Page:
H Mnzavas, J.A., delivered the following considered judgment of the court:
The appellant Kasongi Yabisa was sentenced to death by the High Court sitting in Mwanza (Masanche, J) consequent upon his conviction for the murder of one, Mbalu d/o Yabisa on or about 19 October 1984 at Malembe Village, within the district of Kwimba, in Mwanza region. I
Mr Muhula, learned advocate, appeared for the appellant while Mr Magoma, A learned Senior State Attorney, appeared for the Republic.
Mr Muhula, learned Counsel for the appellant told the Court:
'I have thoroughly read the record and I have come to the conclusion that I have very little B ground to argue the appeal in favour of the appellant. I have informed my client accordingly.'
In reply Mr Magoma, learned Senior State Attorney said: C
'The Republic supports the conviction. It is my view that there was ample evidence in support of the conviction.'
In this case the following facts were not seriously in dispute:
The appellant and the deceased were brother and sister and they lived in the same homestead. The appellant was married and had children. The deceased was not and was childless. D
About a month before the death of the deceased the appellant and his family vacated the house in which they were living with the deceased and built a separate house some distance away from deceased homestead. E
The deceased was left to live in the former homestead alone. A week or so after the appellant had left to live in his new house villagers passing by the house of the deceased started smelling a foul odor emanating from the deceased's pit-latrine. As the deceased was nowhere to be seen in the village news reached authorities F and the local 'Katibu Kata', (PW3) went to appellant's homestead and interrogated him as to the whereabouts of his sister, the deceased. Initially the appellant told the 'Katibu Kata' that the deceased had left the village to Geita to look for her sheep. On further interrogation the appellant confessed to the 'Katibu Kata' G that he killed the deceased because he honestly believed that she was a witch and that she was responsible, by reason of witchcraft, for the death of one of his children. The appellant then led the 'Katibu Kata' and other villagers to deceased's pit-latrine where he had dumped deceased's body. The matter was reported to the police and a dead body was removed from the pit and identified as that of the deceased. H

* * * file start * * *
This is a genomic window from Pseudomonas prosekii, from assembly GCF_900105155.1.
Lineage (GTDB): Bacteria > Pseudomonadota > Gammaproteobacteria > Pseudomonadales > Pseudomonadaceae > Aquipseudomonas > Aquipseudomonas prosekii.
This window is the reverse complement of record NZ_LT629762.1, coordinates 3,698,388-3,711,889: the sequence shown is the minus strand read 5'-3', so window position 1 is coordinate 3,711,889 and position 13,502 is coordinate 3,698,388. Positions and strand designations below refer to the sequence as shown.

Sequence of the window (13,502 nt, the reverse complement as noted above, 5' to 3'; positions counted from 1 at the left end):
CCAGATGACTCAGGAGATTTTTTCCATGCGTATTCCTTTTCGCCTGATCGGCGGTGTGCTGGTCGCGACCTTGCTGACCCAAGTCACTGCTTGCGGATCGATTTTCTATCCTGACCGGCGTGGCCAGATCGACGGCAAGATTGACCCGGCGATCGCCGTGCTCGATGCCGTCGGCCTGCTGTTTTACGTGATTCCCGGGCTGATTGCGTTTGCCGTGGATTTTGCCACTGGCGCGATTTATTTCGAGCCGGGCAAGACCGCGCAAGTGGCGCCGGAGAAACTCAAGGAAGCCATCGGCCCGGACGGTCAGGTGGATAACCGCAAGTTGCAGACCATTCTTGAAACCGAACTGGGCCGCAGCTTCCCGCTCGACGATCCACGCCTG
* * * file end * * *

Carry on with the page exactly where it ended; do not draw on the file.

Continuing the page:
There was also appellant's confession to a justice of the peace PW1 - exhibit P3, in which the appellant gave a detailed statement as to why he killed the deceased. He says, inter alia: I
A 'Marehemu namfahamu, Mbalu Yabisa, alikuwa dada yangu. - Mnamo mwaka 1982 - mtoto wargu aitwae Luja d/o Kasongi alianguka ndani ya lambo akafa. Nilienda kwa waganga wa kienyeji baada ya mazishi. Waganga wa kienyeji walinieleza kwamba binti yangu Luja B alisukumizwa kwenye lambo na akafa. Mnamo mwaka 1983 - mtoto wangu wa kiume aitwae John Kasoni nilikuta analia naye akanieleza kuwa ametishiwa na shangazi yake (marehemu). Wakati huo alikuwa amechomwa na mwiba wa Mkongo (goti) rilimpeleka hospital - mwisho akapona lakini shangazi yake hakuja kumtazama. Baada ya kuona kuwa anatake kumaliza watoto wangu nikajua kuwa siku moja ataniua mimi. - Hivye niliona kuwa C nihame. Baada ya kuhama ndipo niliamua nimuue mimi mwenyewe. Mnamo tarehe 15 October 1984 saa 8 usiku niliondoka kwangu rilipofika kwa marehemu nilifungua mlango, nilimkuta amelala rilimvuluta toka kitandani nikamsukuma akajipiga kwenye kibambaza na kuanquka chini ndipo nikaanza kumniga kooni kwa mikono mpaka akafa. Baada ya kuona D kuwa amekufa nilimvuta nikampeleka ndani ya choo; baada ya kuutumbukiza ndani ya choo nilichukua jembe nikaufunika kwa udongo - nilipomaliza nilienda nyumbani kwangu.'
E Doctor's post-mortem report - exhibit P1 was to the effect that the deceased died of asphyxia. This tallies with appellant's confession that he strangled the deceased to death.
There can be no doubt in this case that the appellant killed his sister, the deceased, in the honest belief that she was responsible, by reason of witchcraft, for the death of his daughter, Luja Kasongi. However, as there was no sudden shock which might have deprived the appellant of his self-control the killing was murder. F
'To constitute a defence in a charge of murder the belief in witchcraft must be founded on some physical and not metaphysical act' - See the decision in R v Akope s/o Karuon and Another (1). G
On the evidence we are satisfied that the learned Trial Judge was right in convicting the appellant of the offence of murder as charged. The sentence of death is mandatory.
In the event we dismiss the appeal in its entirety. H